I was friends with Bob Sofalvi and often stayed at their house as a young lad. I was in awe of the first colour tv I ever saw and I can still recall, watching Saturday afternoon baseball from Dodger Stadium, with the legendary Vin Scully calling the game. Bob’s mom was an awesome cook and I remember coming home and telling mom about the cool things I ate there.

There were the Bradt’s, the Causyn’s, the Thompson’s, the Neville’s, the Underhill’s – all of whom impacted my life in myriad ways.

Max Underhill did custom trucking like my dad, when I was small. But he was an entrepreneur of sorts as well. Max eventually started a fertilizer plant to service the local farmers, and built his own farming business into a large operation that is still run by his grandchildren. They were also a very kind and generous family. Max always called my Dad “Peewee”, for reasons unknown to me.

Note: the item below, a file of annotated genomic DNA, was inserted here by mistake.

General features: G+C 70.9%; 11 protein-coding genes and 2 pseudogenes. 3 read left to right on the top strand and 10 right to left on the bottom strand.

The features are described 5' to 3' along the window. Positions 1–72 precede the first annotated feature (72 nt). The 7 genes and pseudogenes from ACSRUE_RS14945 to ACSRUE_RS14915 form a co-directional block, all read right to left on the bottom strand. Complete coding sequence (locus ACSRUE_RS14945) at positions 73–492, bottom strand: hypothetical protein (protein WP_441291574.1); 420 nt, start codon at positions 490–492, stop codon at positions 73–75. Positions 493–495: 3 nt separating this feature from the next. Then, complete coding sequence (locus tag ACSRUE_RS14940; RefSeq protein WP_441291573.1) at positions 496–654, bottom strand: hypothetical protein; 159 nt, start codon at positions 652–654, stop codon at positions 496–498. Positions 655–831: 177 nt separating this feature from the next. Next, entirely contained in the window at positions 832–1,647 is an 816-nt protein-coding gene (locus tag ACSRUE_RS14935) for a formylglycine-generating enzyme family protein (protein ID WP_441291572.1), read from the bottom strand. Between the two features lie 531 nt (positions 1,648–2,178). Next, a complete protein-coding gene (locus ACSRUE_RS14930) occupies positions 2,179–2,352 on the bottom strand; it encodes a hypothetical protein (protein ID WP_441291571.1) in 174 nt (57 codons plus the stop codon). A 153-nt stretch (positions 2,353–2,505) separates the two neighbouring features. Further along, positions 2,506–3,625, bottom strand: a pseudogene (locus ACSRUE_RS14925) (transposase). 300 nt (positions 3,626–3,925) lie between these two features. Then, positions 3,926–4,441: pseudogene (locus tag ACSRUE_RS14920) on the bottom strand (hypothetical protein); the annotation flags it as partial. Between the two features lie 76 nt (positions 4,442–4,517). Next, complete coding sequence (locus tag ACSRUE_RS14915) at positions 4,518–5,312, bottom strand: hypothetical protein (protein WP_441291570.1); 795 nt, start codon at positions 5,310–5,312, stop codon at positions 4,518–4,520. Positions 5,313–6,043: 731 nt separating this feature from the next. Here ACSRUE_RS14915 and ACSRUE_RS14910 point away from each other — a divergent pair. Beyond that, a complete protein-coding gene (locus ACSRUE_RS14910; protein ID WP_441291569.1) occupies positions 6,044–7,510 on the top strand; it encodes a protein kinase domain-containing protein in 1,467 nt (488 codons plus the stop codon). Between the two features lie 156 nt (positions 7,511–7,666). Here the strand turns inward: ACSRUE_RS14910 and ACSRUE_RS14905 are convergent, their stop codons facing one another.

Gray and Audrey Thompson lived on “top of the hill”, not far from the Catholic school. I was friends with Paul for a long time as kids, before high school sent us in different directions. In the same way I was friends with Gary and Glenn McCurdy, twins and fellow sports nuts. Their dad built a skating rink in their back yard and on one occasion I took a puck to the head during our scrimmage. I was wearing a toque at the time, so aside from a little pain, I continued to play all day. When I got home, my toque was covered in blood and I needed a couple of stitches. I guess what doesn’t kill you makes you stronger.

I played fastball at 17, with the Port Burwell Vikings men’s team. I remember Bob Todd being a terrific pitcher and brother Doug could really throw a knuckleball. Larry Loucks and brother Gord were also very good players. Fastball had a huge following when we were kids. The Blue Jays started to change that, as hardball leagues for kids started to pop up.